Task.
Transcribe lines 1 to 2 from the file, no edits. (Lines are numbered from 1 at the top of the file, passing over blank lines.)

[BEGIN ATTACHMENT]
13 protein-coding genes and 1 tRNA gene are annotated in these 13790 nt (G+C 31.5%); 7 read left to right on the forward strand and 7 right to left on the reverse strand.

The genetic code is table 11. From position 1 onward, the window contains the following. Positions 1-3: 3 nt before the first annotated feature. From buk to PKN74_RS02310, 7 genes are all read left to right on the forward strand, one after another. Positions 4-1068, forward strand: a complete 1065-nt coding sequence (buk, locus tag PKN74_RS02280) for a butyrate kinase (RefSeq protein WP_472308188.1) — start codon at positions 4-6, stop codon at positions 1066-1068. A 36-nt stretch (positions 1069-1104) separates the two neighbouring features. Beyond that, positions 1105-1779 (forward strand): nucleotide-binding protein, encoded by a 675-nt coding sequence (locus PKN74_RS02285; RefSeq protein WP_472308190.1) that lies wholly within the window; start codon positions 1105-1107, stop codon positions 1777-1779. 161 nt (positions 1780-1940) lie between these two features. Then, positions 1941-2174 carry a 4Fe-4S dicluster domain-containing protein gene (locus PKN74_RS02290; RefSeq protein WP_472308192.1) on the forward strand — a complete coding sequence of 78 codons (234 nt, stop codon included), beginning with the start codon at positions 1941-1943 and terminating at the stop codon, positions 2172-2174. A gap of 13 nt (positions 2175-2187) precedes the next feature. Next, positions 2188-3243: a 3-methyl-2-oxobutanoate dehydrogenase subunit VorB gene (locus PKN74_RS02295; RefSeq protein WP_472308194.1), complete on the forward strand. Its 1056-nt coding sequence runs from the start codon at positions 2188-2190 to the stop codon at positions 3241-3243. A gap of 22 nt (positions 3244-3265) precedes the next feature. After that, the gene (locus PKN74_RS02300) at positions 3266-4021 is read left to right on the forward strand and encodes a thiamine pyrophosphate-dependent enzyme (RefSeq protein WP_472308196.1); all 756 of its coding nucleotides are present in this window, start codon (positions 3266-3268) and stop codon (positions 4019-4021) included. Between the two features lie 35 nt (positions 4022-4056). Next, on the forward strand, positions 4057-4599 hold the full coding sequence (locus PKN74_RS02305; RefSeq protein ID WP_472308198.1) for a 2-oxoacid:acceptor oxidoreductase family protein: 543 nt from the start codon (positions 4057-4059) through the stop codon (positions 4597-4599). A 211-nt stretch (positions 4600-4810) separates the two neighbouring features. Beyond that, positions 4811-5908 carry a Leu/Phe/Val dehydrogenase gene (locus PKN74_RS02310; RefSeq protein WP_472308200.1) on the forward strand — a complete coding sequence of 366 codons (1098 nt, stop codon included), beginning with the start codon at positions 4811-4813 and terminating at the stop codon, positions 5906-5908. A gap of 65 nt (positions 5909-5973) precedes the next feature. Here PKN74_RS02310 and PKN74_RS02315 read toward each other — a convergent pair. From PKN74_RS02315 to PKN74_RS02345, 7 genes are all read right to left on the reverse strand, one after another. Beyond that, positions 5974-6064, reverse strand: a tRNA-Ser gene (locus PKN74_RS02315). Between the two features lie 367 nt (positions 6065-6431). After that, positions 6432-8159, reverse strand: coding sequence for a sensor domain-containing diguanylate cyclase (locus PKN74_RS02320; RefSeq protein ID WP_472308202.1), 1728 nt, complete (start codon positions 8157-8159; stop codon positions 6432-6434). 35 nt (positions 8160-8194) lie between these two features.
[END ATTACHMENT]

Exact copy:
13 protein-coding genes and 1 tRNA gene are annotated in these 13790 nt (G+C 31.5%); 7 read left to right on the forward strand and 7 right to left on the reverse strand.

The genetic code is table 11. From position 1 onward, the window contains the following. Positions 1-3: 3 nt before the first annotated feature. From buk to PKN74_RS02310, 7 genes are all read left to right on the forward strand, one after another. Positions 4-1068, forward strand: a complete 1065-nt coding sequence (buk, locus tag PKN74_RS02280) for a butyrate kinase (RefSeq protein WP_472308188.1) — start codon at positions 4-6, stop codon at positions 1066-1068. A 36-nt stretch (positions 1069-1104) separates the two neighbouring features. Beyond that, positions 1105-1779 (forward strand): nucleotide-binding protein, encoded by a 675-nt coding sequence (locus PKN74_RS02285; RefSeq protein WP_472308190.1) that lies wholly within the window; start codon positions 1105-1107, stop codon positions 1777-1779. 161 nt (positions 1780-1940) lie between these two features. Then, positions 1941-2174 carry a 4Fe-4S dicluster domain-containing protein gene (locus PKN74_RS02290; RefSeq protein WP_472308192.1) on the forward strand — a complete coding sequence of 78 codons (234 nt, stop codon included), beginning with the start codon at positions 1941-1943 and terminating at the stop codon, positions 2172-2174. A gap of 13 nt (positions 2175-2187) precedes the next feature. Next, positions 2188-3243: a 3-methyl-2-oxobutanoate dehydrogenase subunit VorB gene (locus PKN74_RS02295; RefSeq protein WP_472308194.1), complete on the forward strand. Its 1056-nt coding sequence runs from the start codon at positions 2188-2190 to the stop codon at positions 3241-3243. A gap of 22 nt (positions 3244-3265) precedes the next feature. After that, the gene (locus PKN74_RS02300) at positions 3266-4021 is read left to right on the forward strand and encodes a thiamine pyrophosphate-dependent enzyme (RefSeq protein WP_472308196.1); all 756 of its coding nucleotides are present in this window, start codon (positions 3266-3268) and stop codon (positions 4019-4021) included. Between the two features lie 35 nt (positions 4022-4056). Next, on the forward strand, positions 4057-4599 hold the full coding sequence (locus PKN74_RS02305; RefSeq protein ID WP_472308198.1) for a 2-oxoacid:acceptor oxidoreductase family protein: 543 nt from the start codon (positions 4057-4059) through the stop codon (positions 4597-4599). A 211-nt stretch (positions 4600-4810) separates the two neighbouring features. Beyond that, positions 4811-5908 carry a Leu/Phe/Val dehydrogenase gene (locus PKN74_RS02310; RefSeq protein WP_472308200.1) on the forward strand — a complete coding sequence of 366 codons (1098 nt, stop codon included), beginning with the start codon at positions 4811-4813 and terminating at the stop codon, positions 5906-5908. A gap of 65 nt (positions 5909-5973) precedes the next feature. Here PKN74_RS02310 and PKN74_RS02315 read toward each other — a convergent pair. From PKN74_RS02315 to PKN74_RS02345, 7 genes are all read right to left on the reverse strand, one after another. Beyond that, positions 5974-6064, reverse strand: a tRNA-Ser gene (locus PKN74_RS02315). Between the two features lie 367 nt (positions 6065-6431). After that, positions 6432-8159, reverse strand: coding sequence for a sensor domain-containing diguanylate cyclase (locus PKN74_RS02320; RefSeq protein ID WP_472308202.1), 1728 nt, complete (start codon positions 8157-8159; stop codon positions 6432-6434). 35 nt (positions 8160-8194) lie between these two features.